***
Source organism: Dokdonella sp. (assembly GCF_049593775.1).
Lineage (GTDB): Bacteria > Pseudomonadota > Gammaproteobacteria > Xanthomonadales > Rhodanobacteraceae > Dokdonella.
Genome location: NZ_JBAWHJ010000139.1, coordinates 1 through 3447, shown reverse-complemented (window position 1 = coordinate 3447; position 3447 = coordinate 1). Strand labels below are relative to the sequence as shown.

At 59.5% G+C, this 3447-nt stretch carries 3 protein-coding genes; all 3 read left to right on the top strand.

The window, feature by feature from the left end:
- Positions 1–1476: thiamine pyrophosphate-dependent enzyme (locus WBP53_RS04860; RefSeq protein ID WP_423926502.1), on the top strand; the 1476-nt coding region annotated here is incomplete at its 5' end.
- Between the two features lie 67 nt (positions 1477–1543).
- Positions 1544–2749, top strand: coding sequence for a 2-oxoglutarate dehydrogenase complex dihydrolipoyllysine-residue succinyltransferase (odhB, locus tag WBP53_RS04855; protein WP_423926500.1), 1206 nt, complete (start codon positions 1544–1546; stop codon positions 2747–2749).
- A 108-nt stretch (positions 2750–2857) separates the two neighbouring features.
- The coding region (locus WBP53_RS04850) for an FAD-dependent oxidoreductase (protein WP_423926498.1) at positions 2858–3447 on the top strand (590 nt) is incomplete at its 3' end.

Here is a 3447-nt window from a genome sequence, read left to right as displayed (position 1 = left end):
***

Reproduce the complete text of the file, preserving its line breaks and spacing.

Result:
Source organism: Dokdonella sp. (assembly GCF_049593775.1).
Lineage (GTDB): Bacteria > Pseudomonadota > Gammaproteobacteria > Xanthomonadales > Rhodanobacteraceae > Dokdonella.
Genome location: NZ_JBAWHJ010000139.1, coordinates 1 through 3447, shown reverse-complemented (window position 1 = coordinate 3447; position 3447 = coordinate 1). Strand labels below are relative to the sequence as shown.

At 59.5% G+C, this 3447-nt stretch carries 3 protein-coding genes; all 3 read left to right on the top strand.

The window, feature by feature from the left end:
- Positions 1–1476: thiamine pyrophosphate-dependent enzyme (locus WBP53_RS04860; RefSeq protein ID WP_423926502.1), on the top strand; the 1476-nt coding region annotated here is incomplete at its 5' end.
- Between the two features lie 67 nt (positions 1477–1543).
- Positions 1544–2749, top strand: coding sequence for a 2-oxoglutarate dehydrogenase complex dihydrolipoyllysine-residue succinyltransferase (odhB, locus tag WBP53_RS04855; protein WP_423926500.1), 1206 nt, complete (start codon positions 1544–1546; stop codon positions 2747–2749).
- A 108-nt stretch (positions 2750–2857) separates the two neighbouring features.
- The coding region (locus WBP53_RS04850) for an FAD-dependent oxidoreductase (protein WP_423926498.1) at positions 2858–3447 on the top strand (590 nt) is incomplete at its 3' end.

Here is a 3447-nt window from a genome sequence, read left to right as displayed (position 1 = left end):